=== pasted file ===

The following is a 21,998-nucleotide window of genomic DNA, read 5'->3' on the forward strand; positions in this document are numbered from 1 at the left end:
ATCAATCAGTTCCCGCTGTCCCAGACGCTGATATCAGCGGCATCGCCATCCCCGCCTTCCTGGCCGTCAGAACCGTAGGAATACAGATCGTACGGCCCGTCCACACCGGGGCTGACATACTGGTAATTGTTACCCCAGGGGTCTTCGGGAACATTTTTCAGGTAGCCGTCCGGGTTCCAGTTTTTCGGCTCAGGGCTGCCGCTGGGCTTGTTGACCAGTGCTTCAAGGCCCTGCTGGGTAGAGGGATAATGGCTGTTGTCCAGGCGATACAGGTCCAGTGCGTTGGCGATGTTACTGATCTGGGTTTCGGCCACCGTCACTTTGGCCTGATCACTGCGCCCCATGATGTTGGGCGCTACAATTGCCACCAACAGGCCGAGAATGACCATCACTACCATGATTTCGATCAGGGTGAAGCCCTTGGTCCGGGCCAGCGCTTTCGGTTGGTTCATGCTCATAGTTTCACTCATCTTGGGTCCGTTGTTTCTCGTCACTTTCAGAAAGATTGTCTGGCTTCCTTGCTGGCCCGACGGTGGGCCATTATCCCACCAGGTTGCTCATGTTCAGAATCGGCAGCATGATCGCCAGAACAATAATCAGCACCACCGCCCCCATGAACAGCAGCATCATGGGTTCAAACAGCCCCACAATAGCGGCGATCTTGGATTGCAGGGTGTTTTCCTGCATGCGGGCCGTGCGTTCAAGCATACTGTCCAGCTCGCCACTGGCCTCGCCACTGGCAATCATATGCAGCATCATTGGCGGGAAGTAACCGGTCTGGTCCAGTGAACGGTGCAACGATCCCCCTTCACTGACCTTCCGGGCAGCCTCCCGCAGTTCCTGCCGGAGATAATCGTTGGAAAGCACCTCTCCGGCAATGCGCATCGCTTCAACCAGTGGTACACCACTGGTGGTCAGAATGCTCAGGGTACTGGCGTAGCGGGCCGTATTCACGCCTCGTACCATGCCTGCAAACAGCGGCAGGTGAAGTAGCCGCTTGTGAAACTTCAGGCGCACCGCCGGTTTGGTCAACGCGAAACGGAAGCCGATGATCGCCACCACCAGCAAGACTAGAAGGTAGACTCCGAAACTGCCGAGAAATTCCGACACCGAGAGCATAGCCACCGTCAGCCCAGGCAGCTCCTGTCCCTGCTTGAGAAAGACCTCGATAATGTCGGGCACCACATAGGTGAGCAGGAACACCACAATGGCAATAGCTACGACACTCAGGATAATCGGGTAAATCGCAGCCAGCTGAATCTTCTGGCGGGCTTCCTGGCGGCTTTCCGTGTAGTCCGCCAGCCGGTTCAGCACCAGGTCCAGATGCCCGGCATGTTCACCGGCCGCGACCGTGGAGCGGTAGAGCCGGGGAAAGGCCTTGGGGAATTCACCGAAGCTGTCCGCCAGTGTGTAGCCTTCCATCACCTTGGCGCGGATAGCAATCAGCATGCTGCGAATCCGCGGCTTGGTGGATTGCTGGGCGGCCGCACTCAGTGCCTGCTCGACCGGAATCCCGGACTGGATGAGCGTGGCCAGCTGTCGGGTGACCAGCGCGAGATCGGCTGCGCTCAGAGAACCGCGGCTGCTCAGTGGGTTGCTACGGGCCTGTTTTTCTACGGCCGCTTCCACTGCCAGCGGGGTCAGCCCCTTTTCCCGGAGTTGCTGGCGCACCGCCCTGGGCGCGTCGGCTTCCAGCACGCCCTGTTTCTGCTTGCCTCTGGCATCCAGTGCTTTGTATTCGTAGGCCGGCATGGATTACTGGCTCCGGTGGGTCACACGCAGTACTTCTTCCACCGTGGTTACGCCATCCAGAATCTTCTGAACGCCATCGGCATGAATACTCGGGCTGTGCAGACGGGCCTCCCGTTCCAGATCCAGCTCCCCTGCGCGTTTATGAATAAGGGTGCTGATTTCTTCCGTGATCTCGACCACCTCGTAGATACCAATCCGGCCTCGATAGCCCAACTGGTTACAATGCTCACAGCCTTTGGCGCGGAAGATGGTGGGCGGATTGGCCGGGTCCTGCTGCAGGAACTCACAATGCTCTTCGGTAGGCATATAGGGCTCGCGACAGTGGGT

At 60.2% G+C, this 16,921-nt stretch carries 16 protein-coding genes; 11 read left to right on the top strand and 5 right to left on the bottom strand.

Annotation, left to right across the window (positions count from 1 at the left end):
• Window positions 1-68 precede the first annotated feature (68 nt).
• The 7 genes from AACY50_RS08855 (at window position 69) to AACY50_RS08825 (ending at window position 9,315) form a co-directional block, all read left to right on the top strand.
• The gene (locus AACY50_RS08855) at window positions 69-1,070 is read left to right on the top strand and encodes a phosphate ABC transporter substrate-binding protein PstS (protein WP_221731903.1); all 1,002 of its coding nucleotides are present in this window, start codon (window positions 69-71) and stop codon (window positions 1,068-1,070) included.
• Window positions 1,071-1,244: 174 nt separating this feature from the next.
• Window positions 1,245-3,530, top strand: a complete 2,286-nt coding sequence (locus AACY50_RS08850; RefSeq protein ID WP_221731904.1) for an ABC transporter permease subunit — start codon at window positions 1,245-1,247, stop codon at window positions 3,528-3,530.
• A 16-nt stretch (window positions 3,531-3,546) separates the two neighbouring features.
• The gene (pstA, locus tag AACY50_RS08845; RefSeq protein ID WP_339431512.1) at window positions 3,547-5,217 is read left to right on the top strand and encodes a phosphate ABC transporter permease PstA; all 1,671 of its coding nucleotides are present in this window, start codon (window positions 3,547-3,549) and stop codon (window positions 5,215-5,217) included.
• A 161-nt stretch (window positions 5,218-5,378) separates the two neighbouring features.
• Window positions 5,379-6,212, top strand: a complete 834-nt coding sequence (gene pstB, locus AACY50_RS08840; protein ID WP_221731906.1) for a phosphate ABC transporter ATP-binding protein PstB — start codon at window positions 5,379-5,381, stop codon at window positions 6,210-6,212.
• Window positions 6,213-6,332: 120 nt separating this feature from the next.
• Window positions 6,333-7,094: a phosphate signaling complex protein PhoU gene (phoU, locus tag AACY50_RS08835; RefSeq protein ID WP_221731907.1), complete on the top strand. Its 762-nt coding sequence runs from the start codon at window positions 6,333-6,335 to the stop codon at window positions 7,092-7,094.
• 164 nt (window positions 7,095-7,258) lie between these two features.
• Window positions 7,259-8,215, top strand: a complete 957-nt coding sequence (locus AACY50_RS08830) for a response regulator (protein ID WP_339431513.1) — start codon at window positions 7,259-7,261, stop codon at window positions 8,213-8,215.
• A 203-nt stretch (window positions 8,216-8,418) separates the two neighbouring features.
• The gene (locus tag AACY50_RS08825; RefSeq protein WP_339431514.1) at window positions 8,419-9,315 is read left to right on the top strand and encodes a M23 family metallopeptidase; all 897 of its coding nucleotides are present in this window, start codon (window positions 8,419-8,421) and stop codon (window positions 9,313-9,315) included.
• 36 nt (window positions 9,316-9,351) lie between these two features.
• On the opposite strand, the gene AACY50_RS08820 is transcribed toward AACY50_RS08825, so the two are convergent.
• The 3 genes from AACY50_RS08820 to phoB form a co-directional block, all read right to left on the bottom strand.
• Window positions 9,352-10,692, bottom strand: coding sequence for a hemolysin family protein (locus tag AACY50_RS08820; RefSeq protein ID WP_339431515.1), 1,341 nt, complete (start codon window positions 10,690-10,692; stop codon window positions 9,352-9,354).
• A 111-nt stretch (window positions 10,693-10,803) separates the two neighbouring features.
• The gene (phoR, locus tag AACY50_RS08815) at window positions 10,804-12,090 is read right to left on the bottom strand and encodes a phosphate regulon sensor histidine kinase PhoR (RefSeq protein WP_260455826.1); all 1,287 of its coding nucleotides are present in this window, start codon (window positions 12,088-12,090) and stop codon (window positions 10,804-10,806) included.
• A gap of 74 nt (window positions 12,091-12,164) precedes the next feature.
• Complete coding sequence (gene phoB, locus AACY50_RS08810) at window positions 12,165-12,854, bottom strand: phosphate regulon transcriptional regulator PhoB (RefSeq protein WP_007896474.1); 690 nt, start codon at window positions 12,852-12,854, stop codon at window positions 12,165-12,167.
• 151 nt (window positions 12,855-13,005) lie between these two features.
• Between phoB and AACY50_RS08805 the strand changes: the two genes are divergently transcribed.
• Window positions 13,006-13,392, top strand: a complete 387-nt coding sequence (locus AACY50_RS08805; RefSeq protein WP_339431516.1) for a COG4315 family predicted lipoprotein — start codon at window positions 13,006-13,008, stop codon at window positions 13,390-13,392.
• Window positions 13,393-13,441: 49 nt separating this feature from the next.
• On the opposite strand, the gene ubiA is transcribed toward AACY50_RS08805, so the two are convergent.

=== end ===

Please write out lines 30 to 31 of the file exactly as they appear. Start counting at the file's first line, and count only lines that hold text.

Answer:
• Window positions 13,006-13,392, top strand: a complete 387-nt coding sequence (locus AACY50_RS08805; RefSeq protein WP_339431516.1) for a COG4315 family predicted lipoprotein — start codon at window positions 13,006-13,008, stop codon at window positions 13,390-13,392.
• Window positions 13,393-13,441: 49 nt separating this feature from the next.